Ed returns to stage after the break. The first song is the opening track of Lost Cities, “Pavanne”.In many ways, this is why I am here. As I stated in a review a few weeks ago Kuepper has kicked a goal with this album. The songs are strong and the harmonically layered and tonal qualities of this album are so layered , Finally, it has some of Kuepper’s strongest vocal melodies and performances of his career. Now, to really access these songs live, with fresh ears.

It is the tonal qualities of guitars that are stunning, it now with Ed’s bag of sonic tricks and reverb and loops that fully take shape live: They ring across the room: and have that almost tape loop echo sound of ‘60s recordings and soundtracks, with the ghost of Delta blues hovering over it.

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The atmospheric “The Ruins” again explores layers of tonal colourings and captures the same performance and ambiance delivered on the album

Towards the end of the end of the second set, Ed follows his wry and sometime arrogant banter with audience and asks for requests, A flurry of songs are hollered out, and even the odd Saints song, We have a sense that Kuepper already knows the songs he wants to play tonight, but the exchange really is part of the feeling we are in Ed’s lounge room and adds to intimacy of the gig. He loves to play cat and mouse and really is the master showman within his “indie “coolness.

The set ends with his benchmark song, the enthralling, powerful and emotive “Eternally Yours”. A song that always sweeps the audience away since it was first played live 30 years ago.. It is a masterpiece.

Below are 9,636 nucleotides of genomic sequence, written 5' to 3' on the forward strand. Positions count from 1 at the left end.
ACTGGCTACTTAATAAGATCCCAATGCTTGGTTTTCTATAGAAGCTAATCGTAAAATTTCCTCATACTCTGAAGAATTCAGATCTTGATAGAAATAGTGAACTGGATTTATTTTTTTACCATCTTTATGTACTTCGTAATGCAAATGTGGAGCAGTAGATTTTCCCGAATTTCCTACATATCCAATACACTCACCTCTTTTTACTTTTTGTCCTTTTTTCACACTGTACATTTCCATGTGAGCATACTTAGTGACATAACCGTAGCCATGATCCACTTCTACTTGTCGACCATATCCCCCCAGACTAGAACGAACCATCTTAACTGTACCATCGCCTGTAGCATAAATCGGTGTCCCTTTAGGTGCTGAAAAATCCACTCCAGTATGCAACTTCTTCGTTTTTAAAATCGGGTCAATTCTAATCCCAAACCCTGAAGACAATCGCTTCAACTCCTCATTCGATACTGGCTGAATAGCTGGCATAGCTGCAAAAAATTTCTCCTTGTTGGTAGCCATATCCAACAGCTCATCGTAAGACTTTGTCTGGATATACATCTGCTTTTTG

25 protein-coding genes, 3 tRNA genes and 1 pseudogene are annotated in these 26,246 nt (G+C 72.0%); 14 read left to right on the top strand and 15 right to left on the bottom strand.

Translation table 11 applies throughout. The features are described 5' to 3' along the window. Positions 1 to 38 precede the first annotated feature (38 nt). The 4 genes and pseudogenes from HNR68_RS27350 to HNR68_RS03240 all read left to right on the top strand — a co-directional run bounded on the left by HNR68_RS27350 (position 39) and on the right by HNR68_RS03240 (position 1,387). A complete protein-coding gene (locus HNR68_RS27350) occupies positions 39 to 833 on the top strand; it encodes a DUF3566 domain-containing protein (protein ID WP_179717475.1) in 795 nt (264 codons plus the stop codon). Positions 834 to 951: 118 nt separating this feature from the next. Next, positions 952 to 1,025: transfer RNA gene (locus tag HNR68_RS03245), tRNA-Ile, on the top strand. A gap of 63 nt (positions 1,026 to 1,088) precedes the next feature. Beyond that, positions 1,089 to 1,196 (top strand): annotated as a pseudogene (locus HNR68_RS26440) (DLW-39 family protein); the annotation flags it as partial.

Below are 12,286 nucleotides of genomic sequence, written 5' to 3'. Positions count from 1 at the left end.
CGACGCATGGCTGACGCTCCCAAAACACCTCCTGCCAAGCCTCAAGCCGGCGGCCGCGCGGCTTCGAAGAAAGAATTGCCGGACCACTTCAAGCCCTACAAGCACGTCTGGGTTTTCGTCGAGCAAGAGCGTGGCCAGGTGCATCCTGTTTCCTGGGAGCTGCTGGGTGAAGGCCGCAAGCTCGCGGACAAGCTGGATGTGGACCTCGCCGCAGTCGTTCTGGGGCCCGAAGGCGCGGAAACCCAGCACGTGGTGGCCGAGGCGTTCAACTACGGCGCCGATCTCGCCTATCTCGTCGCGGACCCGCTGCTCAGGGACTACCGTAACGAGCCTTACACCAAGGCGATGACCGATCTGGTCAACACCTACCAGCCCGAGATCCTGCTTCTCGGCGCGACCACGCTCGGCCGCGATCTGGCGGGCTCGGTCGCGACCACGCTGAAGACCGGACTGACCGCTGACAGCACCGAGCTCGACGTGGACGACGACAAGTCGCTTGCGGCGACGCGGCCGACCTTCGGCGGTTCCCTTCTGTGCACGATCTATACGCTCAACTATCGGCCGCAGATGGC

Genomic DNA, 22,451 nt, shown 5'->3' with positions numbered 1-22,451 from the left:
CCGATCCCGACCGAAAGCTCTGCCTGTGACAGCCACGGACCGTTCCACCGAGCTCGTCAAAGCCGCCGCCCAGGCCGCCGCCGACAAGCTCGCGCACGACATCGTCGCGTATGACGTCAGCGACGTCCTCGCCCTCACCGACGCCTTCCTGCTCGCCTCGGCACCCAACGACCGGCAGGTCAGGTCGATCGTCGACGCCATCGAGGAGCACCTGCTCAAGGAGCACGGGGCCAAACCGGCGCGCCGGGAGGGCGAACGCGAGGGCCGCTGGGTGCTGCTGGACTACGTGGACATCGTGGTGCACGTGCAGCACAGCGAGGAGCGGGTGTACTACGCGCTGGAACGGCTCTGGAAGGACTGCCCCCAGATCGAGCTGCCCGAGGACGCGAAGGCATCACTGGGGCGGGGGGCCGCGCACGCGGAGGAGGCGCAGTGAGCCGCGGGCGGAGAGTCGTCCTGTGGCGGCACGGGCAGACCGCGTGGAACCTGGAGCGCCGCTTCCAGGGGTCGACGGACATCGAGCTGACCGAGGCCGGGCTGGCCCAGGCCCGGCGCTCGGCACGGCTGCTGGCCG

The audience was fully rewarded tonight. Well over two hours, they heard the songs they mostly wanted, like “Not A Soul Around”, ”Electrical Storm”, “The Way You Made Me Feel” and “Eternally Yours” - their own local soundtrack to ’80s alternative music and a time when Triple Jay was sorta cool. The odd obscure song is thrown in, and finally a show case of five from the magnificent “Lost Cities” album. All intertwined with the usual Kuepper one-liners and wry humour,

During the musical explosion of the mid to late-’70s when the teenage Ed Kuepper emerged, and over the next 40 years, he marched forward in musical leaps and bounds. He was one artist that used self-determination and vision to hit the creative heights and approach the area of musical genius that Mingus and Coltrane explored. A big call? Yes. But I really can’t think of anyone else who has come close.

To define The Saints as proto-punk or punk in that wave of bands that spawned so many significant musicians on the world stage is one thing. To take his music to myriad other places is another.  Most have since disappeared; some still repeat the same music as they did when they were teenagers while a few became superstars. Ed Kuepper is one of the few to have come remotely close to the musical genius of a jazz great. And he always delivers live.

Tags: saints, ed kuepper, lost cities, laughing clowns

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  • Guest - S M Hopcroft

    Thank you Edwin for an excellent review.

    Yours last paragraph is a good explanation of why I like this artist.